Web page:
Fri, Aug 25, 2006 - Page 3 News List

Wu says Chinese tourists will discover democracy

YOU'RE MOST WELCOME The MAC chair said that visiting Taiwan would enable Chinese people to sample the freedoms that Taiwanese enjoy every day

By Jewel Huang  /  STAFF REPORTER

If Chinese tourists were allowed to visit Taiwan they would be able to learn about democracy and experience the vibrancy of a nation that enjoys freedom of speech and freedom of the press, Mainland Affairs Council Chairman Joseph Wu (吳釗燮) said yesterday.

Wu made the remarks in a keynote speech at a symposium held jointly by the council and Academia Sinica.

The symposium, titled "The Rise of China: Beijing's Strategies and Implications for the Asia-Pacific," invited local and foreign academics to present their papers on issues pertaining to cross-strait and regional affairs.

"The Chinese government has tight control over its mass media. Therefore, the only way for Chinese people to learn about Taiwan is to visit the country," Wu said, adding that the government hoped to facilitate tourism so that Chinese people could discover how little Taiwan had in common with the picture painted of the nation by the Chinese government's propaganda.

"Chinese visitors can talk freely to locals on the streets and read different kinds of newspapers. I believe that they will enjoy Taiwan's special political call-in shows," Wu said. "That would be the best way for Chinese people to experience how vibrant Taiwan is thanks to freedom of speech and freedom of the press."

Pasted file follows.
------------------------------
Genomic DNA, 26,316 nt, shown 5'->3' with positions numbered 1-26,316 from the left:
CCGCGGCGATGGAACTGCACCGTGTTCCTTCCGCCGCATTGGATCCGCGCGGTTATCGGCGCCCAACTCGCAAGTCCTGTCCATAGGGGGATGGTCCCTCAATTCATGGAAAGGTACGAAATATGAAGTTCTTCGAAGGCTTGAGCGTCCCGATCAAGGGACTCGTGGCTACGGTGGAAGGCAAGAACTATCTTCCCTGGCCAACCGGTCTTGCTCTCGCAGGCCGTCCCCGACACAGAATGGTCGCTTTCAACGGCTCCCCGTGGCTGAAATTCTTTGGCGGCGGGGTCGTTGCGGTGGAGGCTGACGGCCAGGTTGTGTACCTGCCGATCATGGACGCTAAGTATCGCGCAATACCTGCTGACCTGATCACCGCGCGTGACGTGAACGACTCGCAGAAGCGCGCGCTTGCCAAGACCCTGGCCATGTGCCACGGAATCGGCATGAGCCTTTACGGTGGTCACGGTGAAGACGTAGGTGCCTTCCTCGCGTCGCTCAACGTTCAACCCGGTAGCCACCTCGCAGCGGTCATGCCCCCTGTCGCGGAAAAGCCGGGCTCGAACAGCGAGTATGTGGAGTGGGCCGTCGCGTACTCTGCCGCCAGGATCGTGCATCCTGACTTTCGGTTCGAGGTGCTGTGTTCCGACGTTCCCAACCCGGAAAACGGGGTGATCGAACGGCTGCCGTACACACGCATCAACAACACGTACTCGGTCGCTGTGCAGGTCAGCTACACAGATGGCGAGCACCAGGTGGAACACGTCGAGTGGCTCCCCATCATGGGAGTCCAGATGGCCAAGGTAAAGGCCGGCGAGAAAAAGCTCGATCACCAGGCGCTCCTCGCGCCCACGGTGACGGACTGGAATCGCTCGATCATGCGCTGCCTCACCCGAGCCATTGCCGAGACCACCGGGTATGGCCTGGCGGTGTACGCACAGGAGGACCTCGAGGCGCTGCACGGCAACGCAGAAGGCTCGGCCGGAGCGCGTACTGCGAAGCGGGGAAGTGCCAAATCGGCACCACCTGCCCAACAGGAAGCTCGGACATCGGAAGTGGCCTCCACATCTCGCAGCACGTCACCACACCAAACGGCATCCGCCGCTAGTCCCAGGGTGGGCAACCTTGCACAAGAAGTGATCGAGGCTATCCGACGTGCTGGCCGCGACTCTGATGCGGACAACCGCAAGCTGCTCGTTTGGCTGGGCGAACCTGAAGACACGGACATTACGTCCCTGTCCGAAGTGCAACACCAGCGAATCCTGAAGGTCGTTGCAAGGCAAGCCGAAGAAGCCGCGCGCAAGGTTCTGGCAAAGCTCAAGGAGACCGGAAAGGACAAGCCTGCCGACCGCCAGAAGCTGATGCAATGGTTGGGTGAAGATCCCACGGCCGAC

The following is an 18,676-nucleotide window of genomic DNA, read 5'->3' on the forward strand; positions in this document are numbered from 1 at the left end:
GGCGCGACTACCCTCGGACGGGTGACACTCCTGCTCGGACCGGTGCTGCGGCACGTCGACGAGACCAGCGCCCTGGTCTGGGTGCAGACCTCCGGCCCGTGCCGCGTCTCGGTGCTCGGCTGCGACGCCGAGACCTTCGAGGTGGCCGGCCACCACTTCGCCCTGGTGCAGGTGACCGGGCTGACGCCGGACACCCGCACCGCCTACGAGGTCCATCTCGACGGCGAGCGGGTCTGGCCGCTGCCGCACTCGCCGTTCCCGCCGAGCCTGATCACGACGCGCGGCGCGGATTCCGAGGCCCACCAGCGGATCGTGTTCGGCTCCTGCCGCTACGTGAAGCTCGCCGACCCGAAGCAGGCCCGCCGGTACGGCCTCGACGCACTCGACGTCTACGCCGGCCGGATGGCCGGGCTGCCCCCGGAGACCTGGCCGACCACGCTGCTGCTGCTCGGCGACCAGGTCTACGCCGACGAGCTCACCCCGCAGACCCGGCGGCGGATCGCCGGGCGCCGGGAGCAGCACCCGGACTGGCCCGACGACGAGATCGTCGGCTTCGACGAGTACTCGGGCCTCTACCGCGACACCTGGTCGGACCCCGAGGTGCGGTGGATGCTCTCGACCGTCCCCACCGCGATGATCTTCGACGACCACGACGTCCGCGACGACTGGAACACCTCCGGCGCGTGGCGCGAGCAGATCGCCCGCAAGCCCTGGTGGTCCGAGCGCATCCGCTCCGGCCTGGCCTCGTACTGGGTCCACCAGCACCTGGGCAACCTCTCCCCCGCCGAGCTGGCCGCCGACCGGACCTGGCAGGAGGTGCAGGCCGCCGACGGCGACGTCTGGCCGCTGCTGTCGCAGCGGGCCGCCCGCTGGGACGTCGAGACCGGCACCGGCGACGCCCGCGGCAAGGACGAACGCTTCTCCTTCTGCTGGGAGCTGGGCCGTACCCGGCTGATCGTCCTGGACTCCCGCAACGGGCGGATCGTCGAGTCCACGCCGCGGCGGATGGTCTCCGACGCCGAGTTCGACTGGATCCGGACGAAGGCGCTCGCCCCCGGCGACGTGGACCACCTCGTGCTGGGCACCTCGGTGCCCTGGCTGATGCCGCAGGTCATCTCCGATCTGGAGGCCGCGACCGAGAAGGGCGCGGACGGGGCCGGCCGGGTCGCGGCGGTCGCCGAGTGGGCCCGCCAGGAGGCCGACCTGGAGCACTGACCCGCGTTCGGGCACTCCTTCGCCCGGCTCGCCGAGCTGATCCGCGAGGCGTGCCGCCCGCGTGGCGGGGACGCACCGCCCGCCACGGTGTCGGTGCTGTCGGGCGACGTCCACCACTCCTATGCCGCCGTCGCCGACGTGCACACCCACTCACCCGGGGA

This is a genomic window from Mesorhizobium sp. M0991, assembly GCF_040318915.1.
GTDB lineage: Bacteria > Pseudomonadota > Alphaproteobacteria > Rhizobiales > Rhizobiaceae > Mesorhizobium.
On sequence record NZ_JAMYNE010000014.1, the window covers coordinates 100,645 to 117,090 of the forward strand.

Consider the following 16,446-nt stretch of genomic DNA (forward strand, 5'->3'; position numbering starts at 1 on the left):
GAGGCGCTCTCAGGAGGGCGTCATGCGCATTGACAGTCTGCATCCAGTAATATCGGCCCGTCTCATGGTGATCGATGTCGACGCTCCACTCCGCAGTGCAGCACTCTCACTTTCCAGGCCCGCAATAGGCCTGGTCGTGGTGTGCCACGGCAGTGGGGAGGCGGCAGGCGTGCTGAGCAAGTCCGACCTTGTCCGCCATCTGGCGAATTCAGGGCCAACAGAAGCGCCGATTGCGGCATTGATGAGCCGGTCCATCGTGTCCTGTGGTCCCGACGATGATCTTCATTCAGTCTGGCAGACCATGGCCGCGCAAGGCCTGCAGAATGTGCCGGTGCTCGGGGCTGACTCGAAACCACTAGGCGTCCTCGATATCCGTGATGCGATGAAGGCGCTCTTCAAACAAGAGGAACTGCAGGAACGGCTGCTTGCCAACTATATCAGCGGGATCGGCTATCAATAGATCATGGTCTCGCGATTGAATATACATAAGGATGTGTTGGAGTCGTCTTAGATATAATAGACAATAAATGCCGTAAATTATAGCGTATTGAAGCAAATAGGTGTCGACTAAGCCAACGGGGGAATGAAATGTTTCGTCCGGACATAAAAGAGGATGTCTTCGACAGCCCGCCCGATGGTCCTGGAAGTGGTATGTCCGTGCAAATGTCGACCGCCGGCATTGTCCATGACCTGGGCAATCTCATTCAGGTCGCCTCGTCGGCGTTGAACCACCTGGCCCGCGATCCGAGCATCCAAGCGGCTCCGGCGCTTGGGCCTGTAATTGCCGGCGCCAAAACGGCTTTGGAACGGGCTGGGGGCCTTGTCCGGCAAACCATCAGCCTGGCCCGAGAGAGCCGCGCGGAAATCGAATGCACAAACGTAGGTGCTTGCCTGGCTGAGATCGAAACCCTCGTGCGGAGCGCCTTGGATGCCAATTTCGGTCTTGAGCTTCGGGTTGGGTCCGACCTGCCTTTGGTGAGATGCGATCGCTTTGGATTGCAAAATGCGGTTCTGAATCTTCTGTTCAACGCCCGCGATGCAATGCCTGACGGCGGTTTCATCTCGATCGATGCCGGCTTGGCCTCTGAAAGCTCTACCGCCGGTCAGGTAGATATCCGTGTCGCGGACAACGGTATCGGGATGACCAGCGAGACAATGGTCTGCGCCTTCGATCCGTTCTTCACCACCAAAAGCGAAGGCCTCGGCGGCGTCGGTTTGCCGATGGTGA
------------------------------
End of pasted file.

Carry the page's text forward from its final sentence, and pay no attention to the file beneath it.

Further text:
Wu said that while China was on the "rise," its government spoke often of "peaceful development" in order to downplay its military ambitions.

"China is becoming a world-class power," Wu said. "As the engine of the East, China has to be transparent about its military and economic development. We also need to be aware that China's economic growth might not necessarily be a blessing for the world."

Wu said that there was a common misconception in the international community that Taiwan sought to intentionally provoke China.

"But I have to say that [provocation] is not Taiwan's policy toward China. Our policy is to explore the possibility of resuming negotiations with China and to find a way to push for dialogue between the two sides," Wu said. "We continue to express our goodwill toward China and invite China to talk to us. We want to build a better relationship with China and we want to avoid conflict. Military confrontation in the Strait is the most unlikely scenario."

For example, Wu said, the government announced on June 14 that it would allow four charter flights between Beijing and Taipei for cargo and passengers.

Wu also talked about the Conference on Sustaining Taiwan's Economic Development held by the Cabinet last month. Although the conference did not reach a concrete consensus on the nation's economic policy to China, Wu said it had offered the opportunity to discuss many issues. This would help the government to adjust its policies in a practical manner with the result that Taiwan's economic relationship with China would become more rational.

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